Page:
Wednesday, April 13, 2011
Interview with Eilis O'Neal
Today we are talking with Eilis O'Neal (pronounced A-lish), author of the fantasy novel The False Princess, published by EgmontUSA January 25, 2011. On a side note, I just love Eilis' name-it's Gaelic. To see my review of this fabulous book, click here.
Why write? What fuels your writing?
I think the most basic answer to why I write is that I love to read. I'm one of those people who takes a book everywhere—and I've been that way since I was a little kid. I remember going to visit my grandparents as a pre-schooler with a bag full of books over my shoulder. I love stories, and I started making up my own at an early age. So that impulse has always been part of me—I literally can't remember when it wasn't. When I'm not writing, I feel wrong somehow.
What books have had the greatest impact on you and your writing?
If I had to pick just one set of books, it would be Tamora Pierce's Song of the Lioness books. I first read those when I was twelve, and they had an enormous impact on how I saw myself as a young person. But close followers would have to be Diane Duane's Young Wizards series, which has as a great, smart heroine in Nita, Robin McKinley's The Hero and the Crown, and Lloyd Alexander's Westmark series. All of them have such strong female characters, and that's really important to me as a writer.
What prompted you to write in your genre and age of audience?
I read all the books I mentioned above—and many more—between the ages of about 11 and 16. But they weren't just a way to pass the time; they changed the way that I looked at the world and at myself. They made me feel stronger, more sure of myself. If I could do that for even a few teens or preteens, that would make me feel like I'd done something worthwhile with my life. On a less heavy note, writing for young people is just more fun than writing for adults, at least for me. Younger readers really connect to the characters they care about, and they really get into good stories. As for why fantasy, honestly, it's the world I wish I lived in. Since I can't, I write about it.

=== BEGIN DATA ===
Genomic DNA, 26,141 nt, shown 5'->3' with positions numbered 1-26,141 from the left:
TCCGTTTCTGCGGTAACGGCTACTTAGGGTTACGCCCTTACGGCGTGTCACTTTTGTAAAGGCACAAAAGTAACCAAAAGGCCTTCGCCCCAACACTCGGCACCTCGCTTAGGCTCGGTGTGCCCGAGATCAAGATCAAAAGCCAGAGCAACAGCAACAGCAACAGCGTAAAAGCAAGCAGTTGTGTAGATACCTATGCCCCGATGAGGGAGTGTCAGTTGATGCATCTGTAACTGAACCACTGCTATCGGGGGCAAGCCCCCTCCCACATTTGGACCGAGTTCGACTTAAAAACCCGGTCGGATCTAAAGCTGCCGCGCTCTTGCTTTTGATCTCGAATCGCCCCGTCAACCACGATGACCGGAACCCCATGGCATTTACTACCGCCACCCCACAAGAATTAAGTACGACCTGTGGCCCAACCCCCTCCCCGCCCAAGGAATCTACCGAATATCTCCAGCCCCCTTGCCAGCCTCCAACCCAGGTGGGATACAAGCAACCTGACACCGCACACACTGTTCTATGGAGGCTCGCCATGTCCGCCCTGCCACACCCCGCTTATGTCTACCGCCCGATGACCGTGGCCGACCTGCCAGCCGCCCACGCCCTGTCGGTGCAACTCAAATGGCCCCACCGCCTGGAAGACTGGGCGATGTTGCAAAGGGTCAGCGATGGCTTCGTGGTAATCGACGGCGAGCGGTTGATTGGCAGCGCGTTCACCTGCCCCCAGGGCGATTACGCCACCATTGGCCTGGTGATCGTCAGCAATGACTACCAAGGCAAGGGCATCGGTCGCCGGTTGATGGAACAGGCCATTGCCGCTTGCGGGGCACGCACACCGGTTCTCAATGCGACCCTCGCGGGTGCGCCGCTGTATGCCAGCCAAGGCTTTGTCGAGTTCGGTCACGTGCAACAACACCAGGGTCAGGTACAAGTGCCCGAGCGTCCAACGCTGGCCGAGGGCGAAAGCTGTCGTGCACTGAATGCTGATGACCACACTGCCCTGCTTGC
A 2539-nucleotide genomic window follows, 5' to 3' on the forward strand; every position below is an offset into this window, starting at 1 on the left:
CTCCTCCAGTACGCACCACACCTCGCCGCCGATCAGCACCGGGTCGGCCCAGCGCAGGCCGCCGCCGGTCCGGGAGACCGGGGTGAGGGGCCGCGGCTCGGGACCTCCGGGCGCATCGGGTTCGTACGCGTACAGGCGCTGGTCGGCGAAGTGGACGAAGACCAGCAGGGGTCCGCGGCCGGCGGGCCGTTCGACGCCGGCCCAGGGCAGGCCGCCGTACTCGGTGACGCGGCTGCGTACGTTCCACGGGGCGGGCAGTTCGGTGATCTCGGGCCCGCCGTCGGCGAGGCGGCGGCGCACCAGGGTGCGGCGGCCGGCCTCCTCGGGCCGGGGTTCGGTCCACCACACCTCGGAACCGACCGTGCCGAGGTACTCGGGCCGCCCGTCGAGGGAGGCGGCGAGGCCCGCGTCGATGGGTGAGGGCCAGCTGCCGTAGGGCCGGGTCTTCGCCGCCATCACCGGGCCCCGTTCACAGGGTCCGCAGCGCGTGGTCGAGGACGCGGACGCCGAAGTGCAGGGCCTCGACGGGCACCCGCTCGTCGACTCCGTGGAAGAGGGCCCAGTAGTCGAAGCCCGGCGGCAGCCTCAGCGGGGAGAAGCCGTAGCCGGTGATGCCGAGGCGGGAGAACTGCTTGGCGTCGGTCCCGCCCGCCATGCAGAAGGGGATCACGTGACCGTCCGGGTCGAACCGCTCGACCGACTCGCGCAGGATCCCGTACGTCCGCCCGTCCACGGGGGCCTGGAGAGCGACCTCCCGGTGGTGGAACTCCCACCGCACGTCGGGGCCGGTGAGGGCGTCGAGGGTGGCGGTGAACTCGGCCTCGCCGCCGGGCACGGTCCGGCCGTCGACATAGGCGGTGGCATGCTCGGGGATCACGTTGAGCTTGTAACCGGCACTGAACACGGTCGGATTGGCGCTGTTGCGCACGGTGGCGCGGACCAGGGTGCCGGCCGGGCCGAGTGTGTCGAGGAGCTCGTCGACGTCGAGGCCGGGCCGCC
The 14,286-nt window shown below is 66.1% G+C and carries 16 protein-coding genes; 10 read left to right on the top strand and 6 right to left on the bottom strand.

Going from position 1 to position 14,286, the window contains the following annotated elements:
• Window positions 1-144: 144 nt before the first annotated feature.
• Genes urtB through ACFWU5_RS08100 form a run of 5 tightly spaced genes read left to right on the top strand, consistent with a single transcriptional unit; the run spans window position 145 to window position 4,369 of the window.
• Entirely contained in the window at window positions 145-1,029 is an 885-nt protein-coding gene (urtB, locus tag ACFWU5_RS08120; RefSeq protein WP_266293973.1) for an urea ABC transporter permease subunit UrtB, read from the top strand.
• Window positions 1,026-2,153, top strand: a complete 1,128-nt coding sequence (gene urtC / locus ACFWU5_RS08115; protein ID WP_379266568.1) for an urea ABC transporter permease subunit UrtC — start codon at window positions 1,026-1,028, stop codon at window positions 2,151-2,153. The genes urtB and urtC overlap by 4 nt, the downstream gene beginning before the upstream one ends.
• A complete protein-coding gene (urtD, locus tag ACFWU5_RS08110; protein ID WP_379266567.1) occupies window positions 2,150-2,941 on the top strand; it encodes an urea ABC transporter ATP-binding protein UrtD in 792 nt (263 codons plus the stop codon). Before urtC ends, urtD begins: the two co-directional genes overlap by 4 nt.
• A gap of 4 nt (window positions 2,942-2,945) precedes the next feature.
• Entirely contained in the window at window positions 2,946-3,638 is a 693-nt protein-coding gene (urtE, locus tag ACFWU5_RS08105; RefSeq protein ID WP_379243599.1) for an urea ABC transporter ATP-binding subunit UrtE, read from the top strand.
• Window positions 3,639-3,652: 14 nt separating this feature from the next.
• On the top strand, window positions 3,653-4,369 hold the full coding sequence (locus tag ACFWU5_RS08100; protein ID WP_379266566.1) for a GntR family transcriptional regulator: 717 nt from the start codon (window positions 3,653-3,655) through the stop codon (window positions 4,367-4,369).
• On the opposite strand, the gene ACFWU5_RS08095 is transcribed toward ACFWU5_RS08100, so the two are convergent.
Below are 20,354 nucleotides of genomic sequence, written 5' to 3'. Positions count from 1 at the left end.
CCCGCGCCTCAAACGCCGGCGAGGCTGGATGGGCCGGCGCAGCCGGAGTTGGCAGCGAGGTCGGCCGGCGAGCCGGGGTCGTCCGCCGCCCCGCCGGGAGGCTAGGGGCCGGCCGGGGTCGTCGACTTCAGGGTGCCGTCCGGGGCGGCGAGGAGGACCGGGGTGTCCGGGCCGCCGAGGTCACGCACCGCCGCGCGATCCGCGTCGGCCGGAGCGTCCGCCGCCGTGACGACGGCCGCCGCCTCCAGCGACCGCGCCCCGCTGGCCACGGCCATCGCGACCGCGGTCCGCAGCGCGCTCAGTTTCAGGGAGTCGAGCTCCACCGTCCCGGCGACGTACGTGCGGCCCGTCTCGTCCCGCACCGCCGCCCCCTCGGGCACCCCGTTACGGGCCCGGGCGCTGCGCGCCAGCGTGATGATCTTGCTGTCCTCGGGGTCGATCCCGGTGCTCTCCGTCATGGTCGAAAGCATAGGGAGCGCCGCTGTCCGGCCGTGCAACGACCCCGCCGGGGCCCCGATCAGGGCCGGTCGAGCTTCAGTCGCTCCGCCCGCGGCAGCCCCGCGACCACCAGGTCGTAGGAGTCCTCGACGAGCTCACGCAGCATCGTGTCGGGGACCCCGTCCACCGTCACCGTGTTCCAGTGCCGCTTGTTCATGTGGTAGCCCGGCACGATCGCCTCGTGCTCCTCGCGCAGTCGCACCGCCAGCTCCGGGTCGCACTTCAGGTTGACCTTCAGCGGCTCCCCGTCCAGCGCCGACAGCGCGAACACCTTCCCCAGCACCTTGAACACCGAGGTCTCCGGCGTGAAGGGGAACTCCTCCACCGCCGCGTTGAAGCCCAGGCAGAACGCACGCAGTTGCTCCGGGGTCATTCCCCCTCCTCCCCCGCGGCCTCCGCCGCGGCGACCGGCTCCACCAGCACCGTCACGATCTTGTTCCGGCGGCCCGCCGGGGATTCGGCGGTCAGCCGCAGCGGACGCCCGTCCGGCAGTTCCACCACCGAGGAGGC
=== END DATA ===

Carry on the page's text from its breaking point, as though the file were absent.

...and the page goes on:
Are the characters or story of The False Princess based on experiences or people in your life?
The character in the book who's most closely based on a real person is Sinda, and she's most closely based on me as a teenager. As soon as I started writing Sinda, I knew that she wouldn't be a typical princess. She's shy and quiet, a huge reader, and someone who sometimes isn't sure of herself yet. Which is basically me as a young person. It was very easy to tap into Sinda's insecurities, because a lot of them mirrored my own. Happily for her, she comes into her own a little quicker than I did—I was in college before I really felt sure of myself!
Can you tell us about your current project(s)?
I do have a new project, but I'm going to punt on this question, as it's still early days in it. I do a lot of my writing by feel, instead of major outlining, and anything I say about it is liable to change before it's finished!
What advice do you have for those of us who are struggling through writing our first novel?
My biggest advice is to keep writing. Write every day if you can. Just the act of sitting down every day and writing will get you into a groove that will make the days when inspiration seems far off a bit easier. Also, read everything you can in the genre you're writing, and then a lot that is outside it. If you don't like a book, figure out the reason you don't like it. Find people whose opinion you trust and ask them to read your work and offer an honest opinion, then learn how to take their critiques and use them to make your book stronger. Remember that rejection is something every writer goes through, and that perseverance and a thick skin are key to being a writer.
What do you like to eat while reading/writing?
Honestly, I do a lot of my writing in the early morning, so I don't do a whole lot of snacking while writing. But sometimes I'll snag a few peanut M&Ms or other small bits of chocolate if I need a pick-me-up.
Thanks Eilis! Good luck with your next project.